While I focus mostly on nutritional supplements and herbal remedies, I and all my colleagues recognize that a good night’s sleep is critical to one’s overall health. I’d like to touch on a new study that has identified how poor sleep can influence your weight and your blood sugar levels.
Researchers at Brigham and Women’s Hospital in Boston found that too little sleep or sleep patterns that are inconsistent with your internal clock may lead to increased risk of type 2 diabetes and obesity. This finding has been seen in short-term lab studies and when observing human subjects via epidemiological studies. This new study provides support by examining humans in a controlled lab environment over a prolonged period, and altering the timing of sleep, mimicking shift work or recurrent jet lag.
(Plus: Did you know sleep can affect your blood pressure? Read this article to see how.)
The researchers hosted 21 healthy participants in a completely controlled environment for nearly six weeks. The researchers controlled how many hours of sleep participants got, as well as when they slept, and other factors such as activities and diet.
Participants started with getting optimal sleep (approximately 10 hours per night). This was followed by three weeks of 5.6 hours of sleep per 24-hour period and with sleep occurring at all times of day and night, thereby simulating the schedule of rotating shift workers. Thus, during this period, there were many days when participants were trying to sleep at unusual times within their internal circadian cycle (that internal clock) that regulates sleep-wake and many other processes within our bodies. The study closed with the participants having nine nights of recovery sleep at the usual time.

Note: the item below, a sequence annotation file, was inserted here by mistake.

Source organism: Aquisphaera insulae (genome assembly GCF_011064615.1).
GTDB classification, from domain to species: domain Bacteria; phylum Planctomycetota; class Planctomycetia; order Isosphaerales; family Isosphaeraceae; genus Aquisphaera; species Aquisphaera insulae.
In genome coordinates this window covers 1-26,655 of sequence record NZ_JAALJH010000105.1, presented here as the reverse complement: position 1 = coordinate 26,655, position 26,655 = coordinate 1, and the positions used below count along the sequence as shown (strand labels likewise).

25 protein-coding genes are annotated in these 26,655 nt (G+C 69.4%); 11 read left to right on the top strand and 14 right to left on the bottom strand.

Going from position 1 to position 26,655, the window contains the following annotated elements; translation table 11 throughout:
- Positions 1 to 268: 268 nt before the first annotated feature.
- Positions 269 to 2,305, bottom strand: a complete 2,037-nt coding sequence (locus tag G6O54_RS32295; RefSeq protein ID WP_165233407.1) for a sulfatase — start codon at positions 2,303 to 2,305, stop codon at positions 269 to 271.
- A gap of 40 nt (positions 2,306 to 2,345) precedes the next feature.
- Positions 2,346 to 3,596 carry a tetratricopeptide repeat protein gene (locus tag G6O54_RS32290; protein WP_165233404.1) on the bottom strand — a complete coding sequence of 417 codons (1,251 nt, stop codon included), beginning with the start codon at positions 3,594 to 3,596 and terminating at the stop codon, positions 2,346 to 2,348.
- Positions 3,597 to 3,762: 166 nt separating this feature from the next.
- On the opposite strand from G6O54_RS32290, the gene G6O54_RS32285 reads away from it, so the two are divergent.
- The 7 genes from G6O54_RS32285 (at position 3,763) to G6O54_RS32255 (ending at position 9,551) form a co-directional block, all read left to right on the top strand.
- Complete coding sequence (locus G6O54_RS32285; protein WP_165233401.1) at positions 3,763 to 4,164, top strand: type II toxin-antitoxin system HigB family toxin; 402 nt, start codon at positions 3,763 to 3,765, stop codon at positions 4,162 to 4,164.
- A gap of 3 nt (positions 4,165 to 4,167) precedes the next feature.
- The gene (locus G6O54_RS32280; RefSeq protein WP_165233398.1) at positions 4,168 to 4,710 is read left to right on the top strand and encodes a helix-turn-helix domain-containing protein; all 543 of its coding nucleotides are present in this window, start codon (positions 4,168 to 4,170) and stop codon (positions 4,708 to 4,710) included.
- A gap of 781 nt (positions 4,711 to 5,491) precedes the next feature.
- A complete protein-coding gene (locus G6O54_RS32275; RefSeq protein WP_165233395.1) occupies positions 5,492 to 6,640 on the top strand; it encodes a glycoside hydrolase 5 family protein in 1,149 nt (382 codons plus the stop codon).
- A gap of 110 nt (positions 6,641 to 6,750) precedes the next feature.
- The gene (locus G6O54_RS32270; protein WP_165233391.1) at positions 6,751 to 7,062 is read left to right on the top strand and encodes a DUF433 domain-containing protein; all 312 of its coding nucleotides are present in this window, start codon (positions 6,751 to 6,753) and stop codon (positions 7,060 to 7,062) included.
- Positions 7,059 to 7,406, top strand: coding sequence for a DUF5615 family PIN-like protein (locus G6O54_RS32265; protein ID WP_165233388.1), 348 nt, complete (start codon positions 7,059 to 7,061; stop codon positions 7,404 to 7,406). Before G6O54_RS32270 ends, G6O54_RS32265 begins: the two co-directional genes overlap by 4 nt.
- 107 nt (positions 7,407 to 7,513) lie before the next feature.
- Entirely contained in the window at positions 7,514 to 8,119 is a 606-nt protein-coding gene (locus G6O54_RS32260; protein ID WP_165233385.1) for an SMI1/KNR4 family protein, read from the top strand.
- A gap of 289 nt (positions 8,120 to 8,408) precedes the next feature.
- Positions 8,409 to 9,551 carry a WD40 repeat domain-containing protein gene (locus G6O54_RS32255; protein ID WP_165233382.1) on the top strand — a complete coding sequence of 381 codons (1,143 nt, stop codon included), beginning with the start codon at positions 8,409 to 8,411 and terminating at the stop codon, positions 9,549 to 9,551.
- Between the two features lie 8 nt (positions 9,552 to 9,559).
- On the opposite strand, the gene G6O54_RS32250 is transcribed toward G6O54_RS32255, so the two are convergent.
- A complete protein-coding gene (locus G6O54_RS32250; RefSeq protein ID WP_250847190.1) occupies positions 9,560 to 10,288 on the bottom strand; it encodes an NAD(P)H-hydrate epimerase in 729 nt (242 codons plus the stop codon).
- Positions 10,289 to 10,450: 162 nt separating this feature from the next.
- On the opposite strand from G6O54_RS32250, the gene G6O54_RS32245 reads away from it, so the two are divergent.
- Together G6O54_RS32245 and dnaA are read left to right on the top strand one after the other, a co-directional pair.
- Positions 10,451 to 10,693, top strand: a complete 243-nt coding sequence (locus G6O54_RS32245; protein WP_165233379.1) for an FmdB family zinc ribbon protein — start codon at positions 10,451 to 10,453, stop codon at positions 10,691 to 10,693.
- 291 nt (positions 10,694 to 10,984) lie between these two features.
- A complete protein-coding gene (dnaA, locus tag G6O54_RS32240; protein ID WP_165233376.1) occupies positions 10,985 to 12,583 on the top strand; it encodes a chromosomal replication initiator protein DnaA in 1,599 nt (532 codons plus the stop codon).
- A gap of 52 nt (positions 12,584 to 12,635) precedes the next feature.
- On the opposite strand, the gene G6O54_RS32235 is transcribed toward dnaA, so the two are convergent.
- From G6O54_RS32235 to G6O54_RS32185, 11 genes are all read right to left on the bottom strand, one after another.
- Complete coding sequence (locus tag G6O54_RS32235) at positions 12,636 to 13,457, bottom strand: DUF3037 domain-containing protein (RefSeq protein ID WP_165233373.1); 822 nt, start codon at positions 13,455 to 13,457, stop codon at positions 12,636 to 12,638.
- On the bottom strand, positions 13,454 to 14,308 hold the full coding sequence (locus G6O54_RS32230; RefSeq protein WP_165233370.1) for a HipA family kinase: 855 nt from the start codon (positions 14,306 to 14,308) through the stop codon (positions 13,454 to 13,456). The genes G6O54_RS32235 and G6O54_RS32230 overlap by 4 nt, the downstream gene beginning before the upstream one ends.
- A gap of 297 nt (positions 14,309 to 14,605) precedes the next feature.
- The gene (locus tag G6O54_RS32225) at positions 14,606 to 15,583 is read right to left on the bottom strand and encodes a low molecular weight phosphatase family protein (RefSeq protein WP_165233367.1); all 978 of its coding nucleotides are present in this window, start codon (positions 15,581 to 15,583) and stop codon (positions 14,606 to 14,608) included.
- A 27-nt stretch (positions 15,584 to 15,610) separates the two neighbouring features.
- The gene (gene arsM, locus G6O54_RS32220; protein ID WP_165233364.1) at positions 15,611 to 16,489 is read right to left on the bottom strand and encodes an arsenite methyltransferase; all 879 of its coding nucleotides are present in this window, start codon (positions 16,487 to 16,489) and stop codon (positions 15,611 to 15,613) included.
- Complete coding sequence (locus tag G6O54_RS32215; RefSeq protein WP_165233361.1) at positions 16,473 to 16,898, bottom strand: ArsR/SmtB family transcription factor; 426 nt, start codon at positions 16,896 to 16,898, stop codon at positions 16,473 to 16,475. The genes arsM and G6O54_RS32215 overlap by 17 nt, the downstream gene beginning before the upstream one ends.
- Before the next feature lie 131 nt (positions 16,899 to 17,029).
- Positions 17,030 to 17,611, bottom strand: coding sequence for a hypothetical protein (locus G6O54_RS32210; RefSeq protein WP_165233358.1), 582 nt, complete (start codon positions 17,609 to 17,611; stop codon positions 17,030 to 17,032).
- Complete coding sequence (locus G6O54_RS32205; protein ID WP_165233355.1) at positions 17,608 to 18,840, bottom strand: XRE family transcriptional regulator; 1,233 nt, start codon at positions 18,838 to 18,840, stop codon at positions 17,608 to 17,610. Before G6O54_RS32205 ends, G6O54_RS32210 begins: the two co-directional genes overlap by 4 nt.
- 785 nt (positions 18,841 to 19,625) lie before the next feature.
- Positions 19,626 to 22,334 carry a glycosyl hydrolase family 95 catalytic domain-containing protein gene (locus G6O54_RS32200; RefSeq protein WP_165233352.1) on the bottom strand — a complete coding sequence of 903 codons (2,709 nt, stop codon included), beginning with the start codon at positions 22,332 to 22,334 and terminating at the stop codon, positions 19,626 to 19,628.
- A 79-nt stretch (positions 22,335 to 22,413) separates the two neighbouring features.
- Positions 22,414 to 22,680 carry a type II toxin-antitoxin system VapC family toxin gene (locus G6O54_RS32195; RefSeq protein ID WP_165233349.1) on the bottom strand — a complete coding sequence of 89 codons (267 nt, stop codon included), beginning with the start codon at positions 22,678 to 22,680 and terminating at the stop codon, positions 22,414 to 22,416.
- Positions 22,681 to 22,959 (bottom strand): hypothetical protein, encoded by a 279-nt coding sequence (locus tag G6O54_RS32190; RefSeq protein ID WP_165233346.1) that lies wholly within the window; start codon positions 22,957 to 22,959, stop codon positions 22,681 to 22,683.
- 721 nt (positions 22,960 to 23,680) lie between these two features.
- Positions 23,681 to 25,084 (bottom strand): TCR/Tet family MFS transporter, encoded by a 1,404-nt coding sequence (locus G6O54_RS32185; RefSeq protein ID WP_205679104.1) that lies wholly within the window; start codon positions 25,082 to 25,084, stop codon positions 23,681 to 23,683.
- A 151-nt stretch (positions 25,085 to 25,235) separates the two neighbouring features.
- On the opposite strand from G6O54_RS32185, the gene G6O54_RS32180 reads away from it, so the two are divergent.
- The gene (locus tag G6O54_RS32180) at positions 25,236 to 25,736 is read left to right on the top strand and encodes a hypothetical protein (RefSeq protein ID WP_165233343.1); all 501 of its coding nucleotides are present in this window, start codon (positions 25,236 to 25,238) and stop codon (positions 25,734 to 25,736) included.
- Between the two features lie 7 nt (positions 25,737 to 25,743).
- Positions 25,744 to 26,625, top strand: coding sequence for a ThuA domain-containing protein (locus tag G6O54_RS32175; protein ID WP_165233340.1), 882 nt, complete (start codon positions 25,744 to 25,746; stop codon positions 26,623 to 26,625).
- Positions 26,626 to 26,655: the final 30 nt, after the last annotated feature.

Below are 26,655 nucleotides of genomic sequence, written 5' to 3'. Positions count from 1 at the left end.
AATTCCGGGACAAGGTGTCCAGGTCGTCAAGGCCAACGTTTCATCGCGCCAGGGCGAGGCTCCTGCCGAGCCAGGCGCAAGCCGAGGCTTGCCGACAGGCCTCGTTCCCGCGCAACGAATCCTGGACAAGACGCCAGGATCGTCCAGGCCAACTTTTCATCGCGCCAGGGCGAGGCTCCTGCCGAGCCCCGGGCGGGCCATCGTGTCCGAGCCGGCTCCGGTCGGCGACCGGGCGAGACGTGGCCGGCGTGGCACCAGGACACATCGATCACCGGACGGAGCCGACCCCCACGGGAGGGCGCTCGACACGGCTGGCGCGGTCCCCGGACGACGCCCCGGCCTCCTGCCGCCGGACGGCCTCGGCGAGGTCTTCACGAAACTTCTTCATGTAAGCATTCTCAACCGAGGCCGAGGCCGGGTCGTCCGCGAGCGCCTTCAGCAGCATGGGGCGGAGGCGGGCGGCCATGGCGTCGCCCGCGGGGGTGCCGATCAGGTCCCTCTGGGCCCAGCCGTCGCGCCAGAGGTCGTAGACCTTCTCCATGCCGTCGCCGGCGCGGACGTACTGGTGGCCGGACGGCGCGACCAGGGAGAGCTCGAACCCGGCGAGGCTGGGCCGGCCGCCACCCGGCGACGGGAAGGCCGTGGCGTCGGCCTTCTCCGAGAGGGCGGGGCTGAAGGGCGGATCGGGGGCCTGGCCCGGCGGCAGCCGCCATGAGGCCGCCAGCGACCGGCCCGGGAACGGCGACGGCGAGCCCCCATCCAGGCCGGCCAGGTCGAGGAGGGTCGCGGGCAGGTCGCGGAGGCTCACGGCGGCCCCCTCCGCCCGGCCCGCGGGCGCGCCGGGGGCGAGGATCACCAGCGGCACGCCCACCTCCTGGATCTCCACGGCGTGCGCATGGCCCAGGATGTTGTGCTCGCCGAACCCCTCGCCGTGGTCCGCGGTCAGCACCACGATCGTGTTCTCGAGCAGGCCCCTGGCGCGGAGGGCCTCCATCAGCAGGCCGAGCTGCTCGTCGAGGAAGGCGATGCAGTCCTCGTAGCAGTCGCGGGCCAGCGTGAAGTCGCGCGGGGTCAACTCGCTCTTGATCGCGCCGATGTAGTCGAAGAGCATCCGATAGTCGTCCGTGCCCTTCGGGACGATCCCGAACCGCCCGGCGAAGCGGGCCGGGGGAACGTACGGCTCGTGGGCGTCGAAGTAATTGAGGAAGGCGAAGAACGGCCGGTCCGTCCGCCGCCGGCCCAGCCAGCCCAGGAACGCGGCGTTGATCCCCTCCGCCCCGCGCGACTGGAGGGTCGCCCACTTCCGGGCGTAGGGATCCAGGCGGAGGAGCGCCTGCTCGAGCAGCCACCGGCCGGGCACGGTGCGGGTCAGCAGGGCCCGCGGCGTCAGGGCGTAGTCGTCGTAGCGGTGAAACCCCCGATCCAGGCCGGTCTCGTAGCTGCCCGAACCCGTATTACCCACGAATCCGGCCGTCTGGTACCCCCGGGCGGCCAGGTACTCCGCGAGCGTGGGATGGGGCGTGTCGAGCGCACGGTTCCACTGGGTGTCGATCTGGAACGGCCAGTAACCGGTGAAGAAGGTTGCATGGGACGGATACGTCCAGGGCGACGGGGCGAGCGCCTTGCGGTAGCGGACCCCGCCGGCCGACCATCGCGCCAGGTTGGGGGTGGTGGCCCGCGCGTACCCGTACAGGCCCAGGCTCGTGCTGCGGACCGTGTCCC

The researchers saw that prolonged sleep restriction with simultaneous circadian disruption decreased the participants’ resting metabolic rate. Moreover, during this period, glucose concentrations in the blood increased after meals, because of poor insulin secretion by the pancreas.
According to the researchers, a decreased resting metabolic rate could translate into a yearly weight gain of over 10 pounds if diet and activity are unchanged. Increased glucose concentration and poor insulin secretion could lead to an increased risk for diabetes.
Unfortunately for some, this means that people on the verge of diabetes who tend to stay awake at night for work are more likely to develop diabetes than day workers. Compounding the problem is that night workers can have a hard time sleeping in the day and their circadian rhythms are disrupted.
Researchers say that the “evidence is clear that getting enough sleep is important for health, and that sleep should be at night for best effect.”